DAVIS: Distributed, Automated Video Surveillance
introduction

In next generation video surveillance system, video streams are not watched by humans most of the time, but, instead, are processed by automated software employing computer vision algorithms. Computer vision has a much lower requirements on video quality than human vision. Exploiting this fact, surveillance video streams can be sent at a low quality without affecting the accuracy of the vision algorithms.

people
publications
  • Rate-Accuracy Tradeoff in Automated, Distributed Video Surveillance Systems Pavel Korshunov,
    in proceedings of the 14th ACM International Conference on Multimedia (ACMMM'06), Santa Barbara, California, USA, October 23-27, 2006. [pdf] [slides]
    For the past years video analysis algorithms are attracting more research interest and becoming commonly used in various multimedia applications. Since video analysis algorithms operate over large amounts of data, such as videos and images, they impose high system requirements on storage and computational resources, network bandwidth, and power for battery--powered devices. Despite this fact, surprisingly little attention was paid to the resources minimization problem accompanying the use of video analysis algorithms. We found that video analysis algorithms can sustain a significant degradation in the input video quality without decrease in their accuracy. This finding leads to the problem of determining the tradeoff between video bitrate and the accuracy of a given algorithm. Our approach to the solution of the porblem is to focus on video features that affect performance of the algorithm. By studying how a video adaptation, which reduces video bitrate, degrades video features, we can estimate the rate--accuracy tradeoff.
  • Critical Video Quality for Distributed Automated Video Surveillance Pavel Korshunov and Wei Tsang Ooi,
    in proceedings of the 13th ACM International Conference on Multimedia (ACMMM'05), Singapore, November 8-10, 2005. [pdf] [slides]

    Large-scale distributed video surveillance systems pose new scalability challenges. Due to the large number of video sources in such systems, the amount of bandwidth required to transmit video streams for monitoring often strains the capability of the network. On the other hand, large-scale surveillance systems often rely on computer vision algorithms to automate surveillance tasks. We observe that these surveillance tasks present an opportunity for trade-off between the accuracy of the tasks and the bit rate of the video being sent. This paper shows that there exists a sweet spot, which we term critical video quality that can be used to reduce video bit rate without significantly affecting the accuracy of the surveillance tasks. We demonstrate this point by running extensive experiments on standard face detection and face tracking algorithms. Our experiments show that face detection works equally well even if the quality of compression is significantly reduced, and face tracking still works even if the frame rate is reduced to 6 frames per second. We further develop a prototype video surveillance system to demonstrate this idea. Our evaluation shows that we can achieve up to 29 times reduction in video bit rate when detecting faces and 16 times reduction when tracking faces. This paper also proposes a formal rate-accuracy optimization framework which can be used to determine appropriate encoding parameters in distributed video surveillance systems that are subjected to either bandwidth constraints or accuracy constraints.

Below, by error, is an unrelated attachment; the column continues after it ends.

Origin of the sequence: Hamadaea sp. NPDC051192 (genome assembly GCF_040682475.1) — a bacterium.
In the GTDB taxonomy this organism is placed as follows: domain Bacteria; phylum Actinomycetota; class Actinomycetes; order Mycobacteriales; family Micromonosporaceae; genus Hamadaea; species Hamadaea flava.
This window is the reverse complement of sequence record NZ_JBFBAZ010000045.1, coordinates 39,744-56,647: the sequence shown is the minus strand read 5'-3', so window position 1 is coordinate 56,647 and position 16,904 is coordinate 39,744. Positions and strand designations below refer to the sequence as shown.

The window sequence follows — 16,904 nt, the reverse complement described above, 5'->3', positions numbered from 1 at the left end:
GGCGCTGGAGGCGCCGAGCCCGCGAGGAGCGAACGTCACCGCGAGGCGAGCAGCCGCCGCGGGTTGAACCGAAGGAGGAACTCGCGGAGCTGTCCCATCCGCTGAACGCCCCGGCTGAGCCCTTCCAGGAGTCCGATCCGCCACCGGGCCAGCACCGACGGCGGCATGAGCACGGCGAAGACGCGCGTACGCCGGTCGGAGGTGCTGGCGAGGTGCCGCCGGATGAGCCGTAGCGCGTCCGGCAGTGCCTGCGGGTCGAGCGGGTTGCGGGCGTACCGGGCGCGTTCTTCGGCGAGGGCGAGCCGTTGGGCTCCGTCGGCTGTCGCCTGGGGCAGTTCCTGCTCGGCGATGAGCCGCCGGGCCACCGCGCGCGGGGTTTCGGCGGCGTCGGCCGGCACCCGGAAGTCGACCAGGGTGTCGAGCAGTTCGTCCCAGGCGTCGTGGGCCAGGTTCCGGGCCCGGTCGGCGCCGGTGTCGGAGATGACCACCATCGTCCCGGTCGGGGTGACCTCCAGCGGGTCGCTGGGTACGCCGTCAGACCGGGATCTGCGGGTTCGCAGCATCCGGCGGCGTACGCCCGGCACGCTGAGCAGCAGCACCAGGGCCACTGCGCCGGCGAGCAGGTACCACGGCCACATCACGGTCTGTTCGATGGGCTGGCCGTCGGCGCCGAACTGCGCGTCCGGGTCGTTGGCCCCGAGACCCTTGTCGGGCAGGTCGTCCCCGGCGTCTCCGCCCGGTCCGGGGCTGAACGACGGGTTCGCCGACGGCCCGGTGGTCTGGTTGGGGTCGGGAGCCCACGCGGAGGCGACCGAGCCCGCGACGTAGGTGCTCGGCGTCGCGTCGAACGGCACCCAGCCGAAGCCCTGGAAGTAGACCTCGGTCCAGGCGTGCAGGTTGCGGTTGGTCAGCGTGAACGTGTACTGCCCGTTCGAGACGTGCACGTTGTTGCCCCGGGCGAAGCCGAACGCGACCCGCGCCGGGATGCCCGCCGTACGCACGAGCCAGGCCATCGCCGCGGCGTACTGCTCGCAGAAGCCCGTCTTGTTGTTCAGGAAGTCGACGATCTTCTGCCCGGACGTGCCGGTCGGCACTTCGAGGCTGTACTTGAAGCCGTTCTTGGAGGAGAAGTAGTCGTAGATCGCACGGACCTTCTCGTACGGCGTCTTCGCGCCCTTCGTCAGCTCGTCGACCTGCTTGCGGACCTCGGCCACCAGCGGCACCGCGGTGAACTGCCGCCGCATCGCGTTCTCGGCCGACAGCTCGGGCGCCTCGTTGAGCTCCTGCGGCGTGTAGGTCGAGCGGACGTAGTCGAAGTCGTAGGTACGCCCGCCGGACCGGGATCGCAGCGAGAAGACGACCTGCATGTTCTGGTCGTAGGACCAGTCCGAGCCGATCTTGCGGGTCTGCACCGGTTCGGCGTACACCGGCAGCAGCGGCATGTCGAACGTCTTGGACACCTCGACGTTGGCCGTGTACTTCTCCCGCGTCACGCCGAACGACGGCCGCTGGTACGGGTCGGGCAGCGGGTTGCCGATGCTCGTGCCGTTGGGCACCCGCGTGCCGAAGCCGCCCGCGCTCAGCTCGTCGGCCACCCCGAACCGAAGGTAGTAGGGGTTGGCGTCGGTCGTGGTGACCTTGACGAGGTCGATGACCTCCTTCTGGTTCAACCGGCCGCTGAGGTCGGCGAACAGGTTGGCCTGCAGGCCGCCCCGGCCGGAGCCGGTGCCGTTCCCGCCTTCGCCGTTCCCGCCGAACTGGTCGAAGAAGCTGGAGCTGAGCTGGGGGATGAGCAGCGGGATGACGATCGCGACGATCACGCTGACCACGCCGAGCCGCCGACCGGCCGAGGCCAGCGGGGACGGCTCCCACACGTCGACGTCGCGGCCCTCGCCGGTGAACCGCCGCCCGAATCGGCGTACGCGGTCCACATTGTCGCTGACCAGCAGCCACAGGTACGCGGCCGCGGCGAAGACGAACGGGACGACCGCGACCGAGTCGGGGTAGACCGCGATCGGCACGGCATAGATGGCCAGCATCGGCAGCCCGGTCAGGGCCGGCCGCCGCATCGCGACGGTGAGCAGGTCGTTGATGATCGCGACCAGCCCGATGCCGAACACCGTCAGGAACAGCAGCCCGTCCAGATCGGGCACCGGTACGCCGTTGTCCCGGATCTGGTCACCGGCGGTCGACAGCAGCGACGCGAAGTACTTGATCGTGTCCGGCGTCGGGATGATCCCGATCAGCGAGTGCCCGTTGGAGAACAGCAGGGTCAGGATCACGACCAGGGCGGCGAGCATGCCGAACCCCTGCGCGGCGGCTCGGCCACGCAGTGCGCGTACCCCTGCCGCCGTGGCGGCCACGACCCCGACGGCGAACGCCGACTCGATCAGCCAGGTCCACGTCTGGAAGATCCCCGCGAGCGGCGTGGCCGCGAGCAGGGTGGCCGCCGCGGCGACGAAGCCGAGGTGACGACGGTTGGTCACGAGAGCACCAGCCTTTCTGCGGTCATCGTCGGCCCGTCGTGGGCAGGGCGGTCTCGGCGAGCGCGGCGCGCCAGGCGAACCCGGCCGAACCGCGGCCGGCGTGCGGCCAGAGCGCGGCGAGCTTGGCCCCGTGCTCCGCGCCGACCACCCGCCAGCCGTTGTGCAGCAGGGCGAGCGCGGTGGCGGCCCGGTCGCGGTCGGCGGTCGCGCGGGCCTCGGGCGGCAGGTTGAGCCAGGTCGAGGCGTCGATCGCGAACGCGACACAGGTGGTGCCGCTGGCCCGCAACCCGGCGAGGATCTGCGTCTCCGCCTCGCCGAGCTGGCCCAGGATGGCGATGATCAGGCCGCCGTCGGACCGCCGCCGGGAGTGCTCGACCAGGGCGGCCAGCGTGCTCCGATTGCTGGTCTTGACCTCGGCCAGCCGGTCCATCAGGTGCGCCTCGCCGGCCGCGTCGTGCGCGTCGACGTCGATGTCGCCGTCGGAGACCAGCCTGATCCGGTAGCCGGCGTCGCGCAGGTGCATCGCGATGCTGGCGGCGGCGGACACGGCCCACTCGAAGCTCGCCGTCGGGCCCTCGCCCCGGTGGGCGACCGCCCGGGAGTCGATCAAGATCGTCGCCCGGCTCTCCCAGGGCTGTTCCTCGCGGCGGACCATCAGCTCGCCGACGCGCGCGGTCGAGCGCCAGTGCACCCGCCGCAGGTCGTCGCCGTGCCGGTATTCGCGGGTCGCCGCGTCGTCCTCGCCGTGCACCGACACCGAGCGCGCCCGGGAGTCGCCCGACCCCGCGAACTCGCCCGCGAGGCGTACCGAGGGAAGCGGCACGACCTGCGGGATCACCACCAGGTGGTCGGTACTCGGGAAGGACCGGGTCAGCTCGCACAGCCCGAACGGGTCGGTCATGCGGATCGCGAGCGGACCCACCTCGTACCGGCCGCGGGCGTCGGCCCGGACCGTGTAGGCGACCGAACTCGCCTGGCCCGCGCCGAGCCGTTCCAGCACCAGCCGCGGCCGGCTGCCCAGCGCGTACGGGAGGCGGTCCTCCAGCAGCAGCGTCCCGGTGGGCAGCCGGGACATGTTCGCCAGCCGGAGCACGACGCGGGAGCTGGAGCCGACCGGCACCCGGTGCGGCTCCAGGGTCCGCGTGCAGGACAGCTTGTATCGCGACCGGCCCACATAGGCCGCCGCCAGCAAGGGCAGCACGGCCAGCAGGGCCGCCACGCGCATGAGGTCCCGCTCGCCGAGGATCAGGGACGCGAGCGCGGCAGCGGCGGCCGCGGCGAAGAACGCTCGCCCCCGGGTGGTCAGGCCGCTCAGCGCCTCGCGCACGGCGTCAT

The following two images demonstrate the visual difference between compression quality acceptable for human visual system (left) and compression quality accpetable for face detection algorithm (right). JPEG compression algorithm by IJG was used and left image is compressed with quantizer 90, while right with quantizer 11. Viola-Jones face detection algorithm implemented in OpenCV was used as an example of video analysis algorithm. Test image is from MIT/CMU dataset.

    Audrey q90 Audrey q11
    JPEG compressed with quantizer 90. File size 22027 bytes. JPEG compressed with quantizer 11. File size 4708 bytes.